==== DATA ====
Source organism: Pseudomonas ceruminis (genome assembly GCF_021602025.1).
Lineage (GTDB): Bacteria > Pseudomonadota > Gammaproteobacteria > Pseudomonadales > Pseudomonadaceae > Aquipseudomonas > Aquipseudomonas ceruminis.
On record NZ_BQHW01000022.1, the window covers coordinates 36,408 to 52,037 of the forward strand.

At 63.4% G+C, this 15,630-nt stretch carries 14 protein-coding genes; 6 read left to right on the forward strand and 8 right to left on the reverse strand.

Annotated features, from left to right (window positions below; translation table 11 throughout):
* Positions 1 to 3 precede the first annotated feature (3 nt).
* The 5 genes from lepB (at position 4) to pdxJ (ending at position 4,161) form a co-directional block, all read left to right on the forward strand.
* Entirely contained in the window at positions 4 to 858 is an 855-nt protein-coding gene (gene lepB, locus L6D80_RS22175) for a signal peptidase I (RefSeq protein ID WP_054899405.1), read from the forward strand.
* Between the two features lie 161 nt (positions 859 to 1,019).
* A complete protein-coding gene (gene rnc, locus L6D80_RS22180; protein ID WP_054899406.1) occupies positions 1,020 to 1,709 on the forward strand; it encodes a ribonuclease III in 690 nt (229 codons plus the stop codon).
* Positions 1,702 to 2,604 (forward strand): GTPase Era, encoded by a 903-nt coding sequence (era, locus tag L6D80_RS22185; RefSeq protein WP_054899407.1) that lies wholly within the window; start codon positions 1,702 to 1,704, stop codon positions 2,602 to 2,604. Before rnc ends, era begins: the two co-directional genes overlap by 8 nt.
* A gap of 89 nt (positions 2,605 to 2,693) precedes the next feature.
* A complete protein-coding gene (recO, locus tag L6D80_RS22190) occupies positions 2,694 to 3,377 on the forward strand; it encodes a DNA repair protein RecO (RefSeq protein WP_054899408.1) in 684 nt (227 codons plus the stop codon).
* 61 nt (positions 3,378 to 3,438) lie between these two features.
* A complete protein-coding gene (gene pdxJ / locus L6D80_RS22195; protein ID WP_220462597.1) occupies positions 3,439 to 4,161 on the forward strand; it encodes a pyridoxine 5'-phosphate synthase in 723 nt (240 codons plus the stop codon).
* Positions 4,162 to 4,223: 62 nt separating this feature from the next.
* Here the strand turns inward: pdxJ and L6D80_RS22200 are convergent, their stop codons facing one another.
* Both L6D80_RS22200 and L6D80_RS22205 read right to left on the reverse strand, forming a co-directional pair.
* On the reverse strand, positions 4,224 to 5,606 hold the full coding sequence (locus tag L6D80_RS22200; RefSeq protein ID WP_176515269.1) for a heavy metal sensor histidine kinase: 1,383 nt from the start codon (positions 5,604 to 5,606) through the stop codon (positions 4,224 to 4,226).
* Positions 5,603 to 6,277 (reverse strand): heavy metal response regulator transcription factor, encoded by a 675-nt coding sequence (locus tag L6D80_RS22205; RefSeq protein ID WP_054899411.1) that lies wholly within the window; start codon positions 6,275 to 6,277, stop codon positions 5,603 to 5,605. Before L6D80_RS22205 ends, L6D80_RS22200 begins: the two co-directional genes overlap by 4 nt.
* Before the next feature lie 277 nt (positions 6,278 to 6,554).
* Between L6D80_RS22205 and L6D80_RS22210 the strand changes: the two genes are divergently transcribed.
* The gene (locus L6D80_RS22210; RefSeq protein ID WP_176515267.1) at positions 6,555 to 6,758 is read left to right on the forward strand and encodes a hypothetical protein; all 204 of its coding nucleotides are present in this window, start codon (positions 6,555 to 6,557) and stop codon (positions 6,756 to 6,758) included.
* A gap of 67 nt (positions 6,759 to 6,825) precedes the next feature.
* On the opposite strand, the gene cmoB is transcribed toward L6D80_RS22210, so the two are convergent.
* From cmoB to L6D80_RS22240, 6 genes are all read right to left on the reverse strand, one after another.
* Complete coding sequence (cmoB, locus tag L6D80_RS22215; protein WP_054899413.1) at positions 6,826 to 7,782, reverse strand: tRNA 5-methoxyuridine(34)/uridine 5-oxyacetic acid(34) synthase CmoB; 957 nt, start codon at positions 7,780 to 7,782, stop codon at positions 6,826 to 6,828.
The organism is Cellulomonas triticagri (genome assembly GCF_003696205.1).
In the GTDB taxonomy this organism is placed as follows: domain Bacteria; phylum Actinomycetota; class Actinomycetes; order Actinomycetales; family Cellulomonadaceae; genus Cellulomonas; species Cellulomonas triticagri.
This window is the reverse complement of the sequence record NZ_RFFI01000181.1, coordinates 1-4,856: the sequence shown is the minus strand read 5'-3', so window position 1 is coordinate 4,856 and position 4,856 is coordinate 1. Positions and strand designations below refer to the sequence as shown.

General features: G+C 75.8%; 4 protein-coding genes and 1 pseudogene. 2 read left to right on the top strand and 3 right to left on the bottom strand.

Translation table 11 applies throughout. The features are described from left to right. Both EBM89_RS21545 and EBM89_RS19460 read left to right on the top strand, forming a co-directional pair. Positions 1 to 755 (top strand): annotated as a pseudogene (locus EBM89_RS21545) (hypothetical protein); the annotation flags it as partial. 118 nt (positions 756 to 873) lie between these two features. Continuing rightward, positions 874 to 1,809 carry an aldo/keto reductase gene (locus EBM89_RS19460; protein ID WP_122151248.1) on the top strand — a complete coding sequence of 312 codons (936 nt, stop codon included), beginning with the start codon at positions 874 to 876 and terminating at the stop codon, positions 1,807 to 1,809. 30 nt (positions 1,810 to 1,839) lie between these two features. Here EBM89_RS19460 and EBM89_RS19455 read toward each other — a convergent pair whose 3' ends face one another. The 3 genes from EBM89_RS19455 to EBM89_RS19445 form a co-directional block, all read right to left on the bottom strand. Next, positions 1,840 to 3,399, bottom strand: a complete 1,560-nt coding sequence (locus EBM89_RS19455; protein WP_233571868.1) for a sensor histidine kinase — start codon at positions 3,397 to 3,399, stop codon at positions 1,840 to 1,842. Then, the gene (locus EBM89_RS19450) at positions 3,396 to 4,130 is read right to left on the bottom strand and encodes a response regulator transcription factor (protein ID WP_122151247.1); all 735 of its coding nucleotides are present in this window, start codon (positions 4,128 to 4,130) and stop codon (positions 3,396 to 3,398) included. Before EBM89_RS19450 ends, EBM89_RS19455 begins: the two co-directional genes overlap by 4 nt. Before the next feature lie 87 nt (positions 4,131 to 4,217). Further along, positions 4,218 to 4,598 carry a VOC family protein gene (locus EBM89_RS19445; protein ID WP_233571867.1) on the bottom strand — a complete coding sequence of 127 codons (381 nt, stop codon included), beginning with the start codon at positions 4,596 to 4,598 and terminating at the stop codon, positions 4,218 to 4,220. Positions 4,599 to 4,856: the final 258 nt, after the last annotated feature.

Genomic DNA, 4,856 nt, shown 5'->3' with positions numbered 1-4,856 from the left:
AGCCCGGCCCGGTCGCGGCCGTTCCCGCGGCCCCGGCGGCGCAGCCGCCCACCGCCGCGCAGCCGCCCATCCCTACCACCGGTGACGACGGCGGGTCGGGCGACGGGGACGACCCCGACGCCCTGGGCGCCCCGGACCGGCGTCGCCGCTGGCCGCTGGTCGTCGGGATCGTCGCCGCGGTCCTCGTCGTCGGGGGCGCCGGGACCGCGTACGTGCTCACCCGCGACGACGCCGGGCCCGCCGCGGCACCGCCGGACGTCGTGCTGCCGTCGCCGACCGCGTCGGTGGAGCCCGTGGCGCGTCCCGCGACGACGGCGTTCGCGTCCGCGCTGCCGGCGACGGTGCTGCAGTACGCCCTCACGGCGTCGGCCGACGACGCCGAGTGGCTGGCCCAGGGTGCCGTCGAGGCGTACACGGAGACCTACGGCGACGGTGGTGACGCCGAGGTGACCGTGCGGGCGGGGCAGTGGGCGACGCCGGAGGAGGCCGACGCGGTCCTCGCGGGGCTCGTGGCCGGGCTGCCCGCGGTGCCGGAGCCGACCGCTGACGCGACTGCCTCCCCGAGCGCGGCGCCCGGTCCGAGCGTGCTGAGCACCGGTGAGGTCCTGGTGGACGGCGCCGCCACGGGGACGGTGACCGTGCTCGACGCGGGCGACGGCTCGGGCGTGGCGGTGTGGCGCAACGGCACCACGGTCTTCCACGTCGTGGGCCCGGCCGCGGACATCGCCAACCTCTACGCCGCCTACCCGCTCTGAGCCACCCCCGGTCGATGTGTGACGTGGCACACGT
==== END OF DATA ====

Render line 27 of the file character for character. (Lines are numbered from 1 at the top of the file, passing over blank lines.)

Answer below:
* Complete coding sequence (cmoB, locus tag L6D80_RS22215; protein WP_054899413.1) at positions 6,826 to 7,782, reverse strand: tRNA 5-methoxyuridine(34)/uridine 5-oxyacetic acid(34) synthase CmoB; 957 nt, start codon at positions 7,780 to 7,782, stop codon at positions 6,826 to 6,828.